you may recall that a few months ago, a former trainer implicated him in the use of steroids. of course, armstrong denies, says he's passed every test he's ever taken, blah blah blah. however, in this case, i say, if there's smoke there's fire. if there's anything we learned from balco it is that sports leagues and doping commissions are so far behind the curve when it comes to the development of performance enhancing drugs. who knows how long "the clear" had been in use before someone figured it out. who's to say that there isn't some crazy undetectable substance out there now? not to diminish armsstrong's case, but the idea that a whole country's press corps is out to get you, just doesn't make sense to me. quite frankly, armstrong has too much at stake to even risk losing a tour de france to not use performance enhancers. sorry no one's sense of fair play runs that deep.

it got me thinking of some other athletes who despite having never failed a drug test are probably dong something illegal, or at the very least against the spirit of the prohibition of performance enhancing drugs. here are three athletes who i am pretty sure are on the juice, but have been flying under the radar so far.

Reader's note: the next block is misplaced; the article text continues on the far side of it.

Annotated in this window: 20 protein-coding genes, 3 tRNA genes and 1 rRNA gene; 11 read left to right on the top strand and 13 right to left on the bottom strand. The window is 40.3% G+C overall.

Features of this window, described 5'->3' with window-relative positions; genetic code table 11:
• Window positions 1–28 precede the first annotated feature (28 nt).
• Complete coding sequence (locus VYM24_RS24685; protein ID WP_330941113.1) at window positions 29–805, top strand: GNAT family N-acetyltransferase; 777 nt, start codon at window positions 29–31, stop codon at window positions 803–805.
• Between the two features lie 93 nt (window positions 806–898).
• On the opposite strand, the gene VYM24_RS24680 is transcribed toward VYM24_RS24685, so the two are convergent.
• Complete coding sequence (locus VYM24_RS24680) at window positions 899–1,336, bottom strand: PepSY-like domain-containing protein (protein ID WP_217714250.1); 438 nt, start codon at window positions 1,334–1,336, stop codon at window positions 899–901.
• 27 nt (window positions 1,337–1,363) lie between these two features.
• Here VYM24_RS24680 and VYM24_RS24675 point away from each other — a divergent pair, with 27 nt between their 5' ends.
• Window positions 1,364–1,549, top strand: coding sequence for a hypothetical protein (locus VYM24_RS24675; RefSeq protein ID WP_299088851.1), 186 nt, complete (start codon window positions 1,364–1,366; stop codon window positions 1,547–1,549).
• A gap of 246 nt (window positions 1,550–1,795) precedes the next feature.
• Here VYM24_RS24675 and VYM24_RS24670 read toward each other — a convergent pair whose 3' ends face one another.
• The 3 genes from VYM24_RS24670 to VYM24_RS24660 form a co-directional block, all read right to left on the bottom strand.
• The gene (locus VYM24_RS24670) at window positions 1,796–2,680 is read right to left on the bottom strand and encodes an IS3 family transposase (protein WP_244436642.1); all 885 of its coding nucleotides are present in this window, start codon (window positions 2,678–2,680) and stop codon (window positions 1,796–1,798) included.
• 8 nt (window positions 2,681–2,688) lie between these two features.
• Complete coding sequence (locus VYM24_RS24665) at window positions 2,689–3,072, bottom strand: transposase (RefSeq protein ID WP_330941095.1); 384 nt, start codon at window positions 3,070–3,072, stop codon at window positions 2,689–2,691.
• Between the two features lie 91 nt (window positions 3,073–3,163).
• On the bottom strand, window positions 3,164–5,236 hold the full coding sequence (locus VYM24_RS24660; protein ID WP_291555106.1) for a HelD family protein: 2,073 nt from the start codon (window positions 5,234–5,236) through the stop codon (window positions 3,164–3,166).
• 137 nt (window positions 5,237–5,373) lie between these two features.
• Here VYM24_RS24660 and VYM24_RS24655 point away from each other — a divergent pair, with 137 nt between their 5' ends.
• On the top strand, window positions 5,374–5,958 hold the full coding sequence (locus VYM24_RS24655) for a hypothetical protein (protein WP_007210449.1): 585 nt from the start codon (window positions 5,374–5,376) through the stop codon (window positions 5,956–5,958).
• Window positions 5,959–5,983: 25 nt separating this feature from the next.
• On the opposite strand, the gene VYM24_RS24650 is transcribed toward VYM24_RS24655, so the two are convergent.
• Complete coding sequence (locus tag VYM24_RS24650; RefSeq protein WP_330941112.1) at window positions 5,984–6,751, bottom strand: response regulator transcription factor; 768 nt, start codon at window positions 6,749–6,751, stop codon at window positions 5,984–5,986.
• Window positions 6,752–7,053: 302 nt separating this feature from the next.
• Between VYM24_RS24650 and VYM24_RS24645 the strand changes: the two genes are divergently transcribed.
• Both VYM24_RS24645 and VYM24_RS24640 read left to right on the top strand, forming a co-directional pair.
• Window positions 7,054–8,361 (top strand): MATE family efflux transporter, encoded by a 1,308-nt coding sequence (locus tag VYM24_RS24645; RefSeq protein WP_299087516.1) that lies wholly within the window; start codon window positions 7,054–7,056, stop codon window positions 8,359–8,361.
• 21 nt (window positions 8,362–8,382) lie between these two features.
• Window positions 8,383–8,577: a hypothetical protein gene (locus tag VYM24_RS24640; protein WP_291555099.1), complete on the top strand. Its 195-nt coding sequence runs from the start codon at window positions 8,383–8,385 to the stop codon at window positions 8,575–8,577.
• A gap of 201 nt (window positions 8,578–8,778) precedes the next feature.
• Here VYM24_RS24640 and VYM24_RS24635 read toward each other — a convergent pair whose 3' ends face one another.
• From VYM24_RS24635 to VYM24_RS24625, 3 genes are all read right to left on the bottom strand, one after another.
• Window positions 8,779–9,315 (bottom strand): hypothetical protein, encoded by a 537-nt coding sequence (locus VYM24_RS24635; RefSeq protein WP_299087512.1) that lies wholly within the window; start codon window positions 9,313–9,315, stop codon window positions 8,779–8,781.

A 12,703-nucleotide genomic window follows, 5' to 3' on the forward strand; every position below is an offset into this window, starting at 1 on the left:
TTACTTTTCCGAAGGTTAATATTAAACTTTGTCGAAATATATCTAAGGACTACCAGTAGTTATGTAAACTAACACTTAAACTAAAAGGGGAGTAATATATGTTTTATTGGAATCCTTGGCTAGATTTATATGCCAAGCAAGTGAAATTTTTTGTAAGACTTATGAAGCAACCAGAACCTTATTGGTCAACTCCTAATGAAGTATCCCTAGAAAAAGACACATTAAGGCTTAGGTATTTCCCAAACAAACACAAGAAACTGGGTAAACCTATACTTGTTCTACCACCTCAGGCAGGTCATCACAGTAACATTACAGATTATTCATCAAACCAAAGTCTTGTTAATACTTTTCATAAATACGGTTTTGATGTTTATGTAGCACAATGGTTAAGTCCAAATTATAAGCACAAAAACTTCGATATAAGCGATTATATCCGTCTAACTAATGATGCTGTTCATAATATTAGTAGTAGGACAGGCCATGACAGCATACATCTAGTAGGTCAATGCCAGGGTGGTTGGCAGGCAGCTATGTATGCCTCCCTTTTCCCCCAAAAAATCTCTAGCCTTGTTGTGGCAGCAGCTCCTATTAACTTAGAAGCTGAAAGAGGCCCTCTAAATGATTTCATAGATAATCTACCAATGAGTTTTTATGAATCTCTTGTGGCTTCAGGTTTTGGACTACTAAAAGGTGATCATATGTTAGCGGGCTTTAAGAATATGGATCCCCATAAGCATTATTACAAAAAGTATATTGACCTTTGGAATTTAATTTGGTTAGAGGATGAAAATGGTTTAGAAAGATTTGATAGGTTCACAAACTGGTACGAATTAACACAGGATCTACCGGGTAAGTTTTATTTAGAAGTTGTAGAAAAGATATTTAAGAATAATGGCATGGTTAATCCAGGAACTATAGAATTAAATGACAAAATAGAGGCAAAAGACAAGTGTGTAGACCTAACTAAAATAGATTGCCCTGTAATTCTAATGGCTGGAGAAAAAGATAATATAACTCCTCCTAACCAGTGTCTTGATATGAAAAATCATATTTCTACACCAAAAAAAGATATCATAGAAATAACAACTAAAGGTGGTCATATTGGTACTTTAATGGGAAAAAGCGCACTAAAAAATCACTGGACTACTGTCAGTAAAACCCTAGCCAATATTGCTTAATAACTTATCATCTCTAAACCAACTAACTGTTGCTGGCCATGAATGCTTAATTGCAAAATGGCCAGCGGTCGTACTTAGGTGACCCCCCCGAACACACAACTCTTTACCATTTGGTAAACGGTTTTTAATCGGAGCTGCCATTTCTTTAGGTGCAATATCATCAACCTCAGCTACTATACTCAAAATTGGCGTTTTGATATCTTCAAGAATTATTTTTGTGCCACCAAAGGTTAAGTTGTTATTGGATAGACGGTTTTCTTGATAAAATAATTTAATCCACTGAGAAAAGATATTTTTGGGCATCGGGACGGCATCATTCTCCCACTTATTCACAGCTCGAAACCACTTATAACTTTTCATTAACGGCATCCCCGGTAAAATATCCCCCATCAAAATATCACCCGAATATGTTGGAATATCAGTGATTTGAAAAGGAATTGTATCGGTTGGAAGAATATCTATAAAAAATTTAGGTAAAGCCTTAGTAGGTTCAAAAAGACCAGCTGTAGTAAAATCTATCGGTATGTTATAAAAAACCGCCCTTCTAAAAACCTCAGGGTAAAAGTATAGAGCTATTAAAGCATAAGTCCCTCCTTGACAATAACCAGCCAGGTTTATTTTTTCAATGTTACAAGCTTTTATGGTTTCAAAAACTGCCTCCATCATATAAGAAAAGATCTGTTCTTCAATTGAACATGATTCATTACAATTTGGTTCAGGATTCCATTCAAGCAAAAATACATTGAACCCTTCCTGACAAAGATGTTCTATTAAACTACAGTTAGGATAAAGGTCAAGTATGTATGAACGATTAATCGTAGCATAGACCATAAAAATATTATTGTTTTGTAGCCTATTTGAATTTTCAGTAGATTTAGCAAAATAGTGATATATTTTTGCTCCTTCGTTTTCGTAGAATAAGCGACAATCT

1) jason giambi - many of you may remember him for his famous non-apology from the beginning of the season. so recall, he kicked ass for a long time in oakland, went to the yankees and got injured a whole lot. lost a ton of weight when baseball got more aggressive about testing. he then sucked for the whole first two months of the season. in fact sucked so much that the yankees considered sending him down to the minor leagues to work stuff out. and now all of a sudden he's hitting home runs like he used to. i could put forth a conspiracy theory that baseball wants to use giambi as posterboy for the feel good steroids story. that is, here's a guy that pretty much everyone knew was on the juice, repented and now through his own hard work has regained the magic touch. i'm sorry, it's pretty clear that the reason he kicked ass in oakland was the juice, and now we're supposed to beleive that even without the juice he's this good?